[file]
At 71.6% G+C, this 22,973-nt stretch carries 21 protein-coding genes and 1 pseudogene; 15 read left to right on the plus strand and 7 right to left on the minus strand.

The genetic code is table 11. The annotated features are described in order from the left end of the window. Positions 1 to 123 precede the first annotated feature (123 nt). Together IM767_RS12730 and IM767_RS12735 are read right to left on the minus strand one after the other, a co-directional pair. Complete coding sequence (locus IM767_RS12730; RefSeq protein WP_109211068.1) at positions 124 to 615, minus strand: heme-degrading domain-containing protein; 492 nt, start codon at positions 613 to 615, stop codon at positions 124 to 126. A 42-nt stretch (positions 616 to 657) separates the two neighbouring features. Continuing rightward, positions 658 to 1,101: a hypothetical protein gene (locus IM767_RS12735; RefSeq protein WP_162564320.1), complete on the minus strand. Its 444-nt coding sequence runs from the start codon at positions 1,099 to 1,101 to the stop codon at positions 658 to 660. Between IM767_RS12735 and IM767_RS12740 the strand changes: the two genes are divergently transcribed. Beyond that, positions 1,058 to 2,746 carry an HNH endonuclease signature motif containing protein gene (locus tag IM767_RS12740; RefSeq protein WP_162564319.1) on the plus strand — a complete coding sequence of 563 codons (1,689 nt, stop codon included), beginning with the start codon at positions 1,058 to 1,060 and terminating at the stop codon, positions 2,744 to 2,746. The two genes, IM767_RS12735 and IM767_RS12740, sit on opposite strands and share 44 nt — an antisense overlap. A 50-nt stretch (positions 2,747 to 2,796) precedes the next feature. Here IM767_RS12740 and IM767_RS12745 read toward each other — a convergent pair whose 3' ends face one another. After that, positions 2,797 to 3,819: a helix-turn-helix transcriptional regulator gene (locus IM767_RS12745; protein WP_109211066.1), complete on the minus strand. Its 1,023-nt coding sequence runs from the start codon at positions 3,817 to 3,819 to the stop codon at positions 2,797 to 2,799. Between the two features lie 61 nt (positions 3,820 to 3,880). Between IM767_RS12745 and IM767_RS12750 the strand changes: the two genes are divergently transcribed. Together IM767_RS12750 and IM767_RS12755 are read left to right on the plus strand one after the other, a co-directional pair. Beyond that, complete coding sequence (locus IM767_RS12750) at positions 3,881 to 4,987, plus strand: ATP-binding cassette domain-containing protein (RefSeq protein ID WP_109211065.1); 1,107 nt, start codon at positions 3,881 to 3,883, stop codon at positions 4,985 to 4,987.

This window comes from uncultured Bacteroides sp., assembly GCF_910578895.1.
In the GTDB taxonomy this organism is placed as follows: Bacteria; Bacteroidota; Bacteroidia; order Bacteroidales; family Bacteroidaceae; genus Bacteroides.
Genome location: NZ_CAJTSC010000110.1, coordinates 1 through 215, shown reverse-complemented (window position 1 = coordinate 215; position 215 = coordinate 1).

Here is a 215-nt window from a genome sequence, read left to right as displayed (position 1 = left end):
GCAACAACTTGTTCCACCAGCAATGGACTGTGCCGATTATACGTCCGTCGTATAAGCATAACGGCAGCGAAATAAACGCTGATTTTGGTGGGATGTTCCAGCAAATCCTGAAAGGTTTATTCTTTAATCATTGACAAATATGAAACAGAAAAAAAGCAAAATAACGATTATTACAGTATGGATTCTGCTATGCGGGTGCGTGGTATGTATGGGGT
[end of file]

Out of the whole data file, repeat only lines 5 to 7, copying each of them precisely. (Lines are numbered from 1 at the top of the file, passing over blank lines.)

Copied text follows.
Genome location: NZ_CAJTSC010000110.1, coordinates 1 through 215, shown reverse-complemented (window position 1 = coordinate 215; position 215 = coordinate 1).

Here is a 215-nt window from a genome sequence, read left to right as displayed (position 1 = left end):
GCAACAACTTGTTCCACCAGCAATGGACTGTGCCGATTATACGTCCGTCGTATAAGCATAACGGCAGCGAAATAAACGCTGATTTTGGTGGGATGTTCCAGCAAATCCTGAAAGGTTTATTCTTTAATCATTGACAAATATGAAACAGAAAAAAAGCAAAATAACGATTATTACAGTATGGATTCTGCTATGCGGGTGCGTGGTATGTATGGGGT